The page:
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The 14 Players Born In New Zealand That Represented Ireland At Test Level

The 14 Players Born In New Zealand That Represented Ireland At Test Level
Gary Connaughton
By Gary Connaughton
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With Ireland set to face New Zealand in the Rugby World Cup this weekend, it is difficult to overlook the recent history between the sides.

Ireland went most of their existence without ever experiencing victory against the All Blacks, a hoodoo that was finally brought to an end in Chicago in 2016.


They would then go on to win four of the six meetings that followed, including a historic series victory in New Zealand in 2022.

Of course, their meetings on the pitch do not represent the only shared heritage between the sides.

Down through the years, quite a few players born in New Zealand have gone to on to play for Ireland at international level. That includes three members of our squad at this year's Rugby World Cup.

With that in mind, here is a look at the 14 men that went on that journey during the course of their careers.



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The 14 players born in New Zealand to play for Ireland

Andy Ward

11 November 2000; Andy Ward, Ireland, is tackled by Hideki Namba, Japan. International Rugby Friendly, Ireland v Japan, Lansdowne Road, Dublin. Picture credit: Brendan Moran / SPORTSFILE

Andy Ward was the trailblazer in terms of Kiwi-born players representing Ireland, becoming the first one to do back in the 1990s.

A native of Whangarei, he played youth and reserve level in his native country before joining Ballynahinch RFC in Down in 1994. He would make his debut for Ulster three years later and was part of the 1999 Heineken Cup winning side, before eventually becoming captain in 2001.


The flanker would make his debut for Ireland in 1998, going on to make 28 appearances in the three years that followed. After retiring from rugby, he would have a stint at the strength and conditioning coach of the Antrim inter-county Gaelic football team and also run a fitness studio in the county.


Bundee Aki

Bundee Aki's selection to the Ireland squad back in 2017 caused some controversy at the time, but there is no doubt he has gone on to become an absolutely stellar performer in green.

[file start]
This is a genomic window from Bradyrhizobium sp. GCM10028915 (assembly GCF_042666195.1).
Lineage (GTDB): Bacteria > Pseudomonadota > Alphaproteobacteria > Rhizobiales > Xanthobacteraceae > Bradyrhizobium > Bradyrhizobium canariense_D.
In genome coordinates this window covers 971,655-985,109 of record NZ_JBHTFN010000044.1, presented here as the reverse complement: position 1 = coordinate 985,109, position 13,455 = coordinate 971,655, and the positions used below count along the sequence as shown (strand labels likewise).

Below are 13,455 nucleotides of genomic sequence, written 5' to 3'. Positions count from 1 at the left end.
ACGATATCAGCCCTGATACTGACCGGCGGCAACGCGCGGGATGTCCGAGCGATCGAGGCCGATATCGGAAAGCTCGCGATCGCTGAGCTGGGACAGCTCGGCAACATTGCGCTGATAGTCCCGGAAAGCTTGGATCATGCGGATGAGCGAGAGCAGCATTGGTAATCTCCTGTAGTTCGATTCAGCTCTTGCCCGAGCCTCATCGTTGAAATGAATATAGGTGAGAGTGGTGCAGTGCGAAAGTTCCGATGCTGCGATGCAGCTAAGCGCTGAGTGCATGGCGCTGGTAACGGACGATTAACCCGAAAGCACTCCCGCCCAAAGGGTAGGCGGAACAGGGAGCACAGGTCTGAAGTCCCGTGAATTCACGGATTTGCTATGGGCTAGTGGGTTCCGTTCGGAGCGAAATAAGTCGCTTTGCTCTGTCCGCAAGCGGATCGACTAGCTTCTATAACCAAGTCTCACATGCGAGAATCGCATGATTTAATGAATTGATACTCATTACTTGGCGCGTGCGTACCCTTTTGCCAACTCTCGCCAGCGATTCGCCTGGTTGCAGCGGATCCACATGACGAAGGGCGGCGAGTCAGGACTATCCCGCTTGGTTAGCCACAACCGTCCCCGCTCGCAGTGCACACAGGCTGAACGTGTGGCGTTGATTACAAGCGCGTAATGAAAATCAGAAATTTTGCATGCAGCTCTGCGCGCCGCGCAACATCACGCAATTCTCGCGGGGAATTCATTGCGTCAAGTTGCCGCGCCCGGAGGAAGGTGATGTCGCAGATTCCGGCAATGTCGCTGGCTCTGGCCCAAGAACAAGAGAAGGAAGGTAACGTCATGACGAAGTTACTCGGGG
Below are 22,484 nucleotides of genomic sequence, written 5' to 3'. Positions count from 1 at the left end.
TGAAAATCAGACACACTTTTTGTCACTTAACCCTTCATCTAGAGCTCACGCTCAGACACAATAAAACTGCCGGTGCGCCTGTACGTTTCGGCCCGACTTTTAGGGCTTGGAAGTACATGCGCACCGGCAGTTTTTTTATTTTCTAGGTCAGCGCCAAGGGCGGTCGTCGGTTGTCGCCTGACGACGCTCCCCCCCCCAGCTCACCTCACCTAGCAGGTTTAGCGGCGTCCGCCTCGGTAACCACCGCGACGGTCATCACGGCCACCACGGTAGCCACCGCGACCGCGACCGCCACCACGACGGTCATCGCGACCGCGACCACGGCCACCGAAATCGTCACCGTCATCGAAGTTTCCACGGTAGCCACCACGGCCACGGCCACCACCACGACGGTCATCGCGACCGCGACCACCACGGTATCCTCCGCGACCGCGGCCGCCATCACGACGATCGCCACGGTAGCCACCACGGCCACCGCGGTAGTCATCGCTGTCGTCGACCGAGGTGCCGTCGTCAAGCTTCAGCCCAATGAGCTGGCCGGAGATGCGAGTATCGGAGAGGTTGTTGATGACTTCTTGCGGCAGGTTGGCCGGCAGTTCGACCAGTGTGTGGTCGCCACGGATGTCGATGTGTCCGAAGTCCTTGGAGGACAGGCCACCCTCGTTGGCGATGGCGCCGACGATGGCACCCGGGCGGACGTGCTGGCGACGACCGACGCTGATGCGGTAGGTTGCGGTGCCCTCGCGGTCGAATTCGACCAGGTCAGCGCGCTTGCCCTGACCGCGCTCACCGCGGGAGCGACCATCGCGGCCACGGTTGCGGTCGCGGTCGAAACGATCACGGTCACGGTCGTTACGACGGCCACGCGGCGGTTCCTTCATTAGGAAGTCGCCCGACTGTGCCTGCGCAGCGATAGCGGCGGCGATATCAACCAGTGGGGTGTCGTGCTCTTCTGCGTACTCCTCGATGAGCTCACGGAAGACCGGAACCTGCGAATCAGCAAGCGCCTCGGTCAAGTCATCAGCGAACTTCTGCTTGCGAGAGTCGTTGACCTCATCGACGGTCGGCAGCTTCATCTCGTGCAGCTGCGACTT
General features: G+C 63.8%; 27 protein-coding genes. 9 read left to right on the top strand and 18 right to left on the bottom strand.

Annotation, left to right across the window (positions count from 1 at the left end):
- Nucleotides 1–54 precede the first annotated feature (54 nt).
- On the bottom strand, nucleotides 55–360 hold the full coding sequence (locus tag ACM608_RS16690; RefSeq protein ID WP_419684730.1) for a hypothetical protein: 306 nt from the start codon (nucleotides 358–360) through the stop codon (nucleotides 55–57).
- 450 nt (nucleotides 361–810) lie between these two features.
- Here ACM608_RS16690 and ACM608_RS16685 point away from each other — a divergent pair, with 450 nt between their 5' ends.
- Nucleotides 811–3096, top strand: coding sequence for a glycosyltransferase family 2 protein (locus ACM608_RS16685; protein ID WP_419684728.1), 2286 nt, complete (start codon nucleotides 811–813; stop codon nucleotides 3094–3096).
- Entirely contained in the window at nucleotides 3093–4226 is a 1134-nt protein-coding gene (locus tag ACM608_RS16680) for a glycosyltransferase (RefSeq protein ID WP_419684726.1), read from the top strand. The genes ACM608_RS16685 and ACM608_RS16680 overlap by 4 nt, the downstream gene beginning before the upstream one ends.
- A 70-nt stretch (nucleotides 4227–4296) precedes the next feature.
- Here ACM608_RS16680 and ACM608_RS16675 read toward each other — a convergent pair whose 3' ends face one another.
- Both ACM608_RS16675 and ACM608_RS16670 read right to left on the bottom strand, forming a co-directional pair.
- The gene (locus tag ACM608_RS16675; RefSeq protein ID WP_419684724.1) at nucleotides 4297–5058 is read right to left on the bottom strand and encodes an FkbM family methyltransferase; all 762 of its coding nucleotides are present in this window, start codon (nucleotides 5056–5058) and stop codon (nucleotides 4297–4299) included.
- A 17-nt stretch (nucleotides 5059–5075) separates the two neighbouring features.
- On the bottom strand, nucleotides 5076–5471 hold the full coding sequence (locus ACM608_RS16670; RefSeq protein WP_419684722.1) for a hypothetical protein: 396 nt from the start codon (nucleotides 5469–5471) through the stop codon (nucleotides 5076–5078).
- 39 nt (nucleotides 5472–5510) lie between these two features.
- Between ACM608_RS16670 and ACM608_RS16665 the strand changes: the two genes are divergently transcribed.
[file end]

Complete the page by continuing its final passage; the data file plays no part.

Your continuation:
He has been one of Ireland's most consistent performers over the last five years or so, bringing his game to new heights in 2023. He has probably been the team's best player so far at this year's Rugby World Cup.

Jamison Gibson-Park

Considering how integral Jamison Gibson-Park has been to Ireland over the last couple of years, it is a tad strange to think that he only made his debut for the side in 2020.

He has usurped Conor Murray as the first choice scrum-half under Andy Farrell, a title he has held onto despite the Munster man's resurgence in form over the last number of months.


He had earned eight caps for the Maori All Blacks prior to his move to Leinster in 2016.


Jared Payne

Ireland New Zealand

Jared Payne was a key player in the Ireland team for a couple years under Joe Schmidt, earning 20 caps at test level from 2014-2017.


The Tauranga native represented New Zealand at U21 level before he made the move to Ulster in 2011, making his Irish debut three years later after qualifying due to the residency rule.

He was part of the Lions squad for the tour to New Zealand in 2017, and while he would not make a test appearance during that period, an injury he picked up on the tour would ultimately force him to retire from the game the following year.

He would go on to become a defence coach at Ulster, before taking up the same role at Clermont Auvergne in 2022.

Sean McCahill

Sean McCahill and born and raise in Auckland, although he was always eligible to represent Ireland due to his father hailing from the country.

He won a solitary cap for Ireland, appearing in a game against Fiji in 1995.

READ HERE: Six Moments That Have Shaped Ireland's Rivalry With New Zealand Since 2016

Joey Carbery

Joey Carbery is not thought of as an overseas Ireland player, but he was born in New Zealand before moving to Athy with his Irish parents as an 11-year old.

He would go on to star at Blackrock, before then playing for Leinster and the Ireland U20s. He made his test debut in 2016, going on to earn 37 caps in the years that followed.

While he has struggled with injuries and form in recent times, you would expect the 27-year old to add to that tally in the seasons ahead.

Ross Nesdale